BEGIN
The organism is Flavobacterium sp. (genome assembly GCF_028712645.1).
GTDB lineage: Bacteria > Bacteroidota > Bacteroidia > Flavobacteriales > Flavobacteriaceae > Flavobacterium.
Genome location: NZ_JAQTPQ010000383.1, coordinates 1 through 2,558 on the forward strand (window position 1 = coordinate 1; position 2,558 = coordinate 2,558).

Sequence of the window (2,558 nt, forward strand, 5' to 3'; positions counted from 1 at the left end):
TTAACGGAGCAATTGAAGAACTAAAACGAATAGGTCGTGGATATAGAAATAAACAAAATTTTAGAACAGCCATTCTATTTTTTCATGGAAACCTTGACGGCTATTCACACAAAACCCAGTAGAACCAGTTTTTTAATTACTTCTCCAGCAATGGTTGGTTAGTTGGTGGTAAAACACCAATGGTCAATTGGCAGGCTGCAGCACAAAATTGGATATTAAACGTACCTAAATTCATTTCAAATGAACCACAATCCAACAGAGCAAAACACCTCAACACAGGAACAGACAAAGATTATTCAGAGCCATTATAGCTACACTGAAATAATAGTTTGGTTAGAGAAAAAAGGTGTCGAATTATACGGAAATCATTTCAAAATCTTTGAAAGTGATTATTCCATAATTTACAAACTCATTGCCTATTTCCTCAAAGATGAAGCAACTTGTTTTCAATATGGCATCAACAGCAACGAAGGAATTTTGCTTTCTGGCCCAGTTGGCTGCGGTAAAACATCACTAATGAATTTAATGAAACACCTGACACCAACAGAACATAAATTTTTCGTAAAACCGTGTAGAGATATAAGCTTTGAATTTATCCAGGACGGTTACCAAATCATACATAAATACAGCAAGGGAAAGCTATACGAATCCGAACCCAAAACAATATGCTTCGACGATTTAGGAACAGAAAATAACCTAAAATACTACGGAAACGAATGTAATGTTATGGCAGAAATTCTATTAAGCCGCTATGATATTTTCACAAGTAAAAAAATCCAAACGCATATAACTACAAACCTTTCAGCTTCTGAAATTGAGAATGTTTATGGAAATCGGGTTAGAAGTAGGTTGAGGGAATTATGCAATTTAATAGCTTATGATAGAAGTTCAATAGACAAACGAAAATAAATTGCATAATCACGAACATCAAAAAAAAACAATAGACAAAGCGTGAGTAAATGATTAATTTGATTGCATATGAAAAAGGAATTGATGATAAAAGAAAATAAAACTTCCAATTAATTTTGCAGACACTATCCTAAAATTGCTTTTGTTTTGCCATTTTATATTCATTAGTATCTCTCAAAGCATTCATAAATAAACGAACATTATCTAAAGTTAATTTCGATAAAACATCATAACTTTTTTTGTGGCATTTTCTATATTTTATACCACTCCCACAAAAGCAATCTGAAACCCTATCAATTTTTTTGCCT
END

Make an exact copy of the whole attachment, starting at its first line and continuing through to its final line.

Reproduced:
The organism is Flavobacterium sp. (genome assembly GCF_028712645.1).
GTDB lineage: Bacteria > Bacteroidota > Bacteroidia > Flavobacteriales > Flavobacteriaceae > Flavobacterium.
Genome location: NZ_JAQTPQ010000383.1, coordinates 1 through 2,558 on the forward strand (window position 1 = coordinate 1; position 2,558 = coordinate 2,558).

Sequence of the window (2,558 nt, forward strand, 5' to 3'; positions counted from 1 at the left end):
TTAACGGAGCAATTGAAGAACTAAAACGAATAGGTCGTGGATATAGAAATAAACAAAATTTTAGAACAGCCATTCTATTTTTTCATGGAAACCTTGACGGCTATTCACACAAAACCCAGTAGAACCAGTTTTTTAATTACTTCTCCAGCAATGGTTGGTTAGTTGGTGGTAAAACACCAATGGTCAATTGGCAGGCTGCAGCACAAAATTGGATATTAAACGTACCTAAATTCATTTCAAATGAACCACAATCCAACAGAGCAAAACACCTCAACACAGGAACAGACAAAGATTATTCAGAGCCATTATAGCTACACTGAAATAATAGTTTGGTTAGAGAAAAAAGGTGTCGAATTATACGGAAATCATTTCAAAATCTTTGAAAGTGATTATTCCATAATTTACAAACTCATTGCCTATTTCCTCAAAGATGAAGCAACTTGTTTTCAATATGGCATCAACAGCAACGAAGGAATTTTGCTTTCTGGCCCAGTTGGCTGCGGTAAAACATCACTAATGAATTTAATGAAACACCTGACACCAACAGAACATAAATTTTTCGTAAAACCGTGTAGAGATATAAGCTTTGAATTTATCCAGGACGGTTACCAAATCATACATAAATACAGCAAGGGAAAGCTATACGAATCCGAACCCAAAACAATATGCTTCGACGATTTAGGAACAGAAAATAACCTAAAATACTACGGAAACGAATGTAATGTTATGGCAGAAATTCTATTAAGCCGCTATGATATTTTCACAAGTAAAAAAATCCAAACGCATATAACTACAAACCTTTCAGCTTCTGAAATTGAGAATGTTTATGGAAATCGGGTTAGAAGTAGGTTGAGGGAATTATGCAATTTAATAGCTTATGATAGAAGTTCAATAGACAAACGAAAATAAATTGCATAATCACGAACATCAAAAAAAAACAATAGACAAAGCGTGAGTAAATGATTAATTTGATTGCATATGAAAAAGGAATTGATGATAAAAGAAAATAAAACTTCCAATTAATTTTGCAGACACTATCCTAAAATTGCTTTTGTTTTGCCATTTTATATTCATTAGTATCTCTCAAAGCATTCATAAATAAACGAACATTATCTAAAGTTAATTTCGATAAAACATCATAACTTTTTTTGTGGCATTTTCTATATTTTATACCACTCCCACAAAAGCAATCTGAAACCCTATCAATTTTTTTGCCT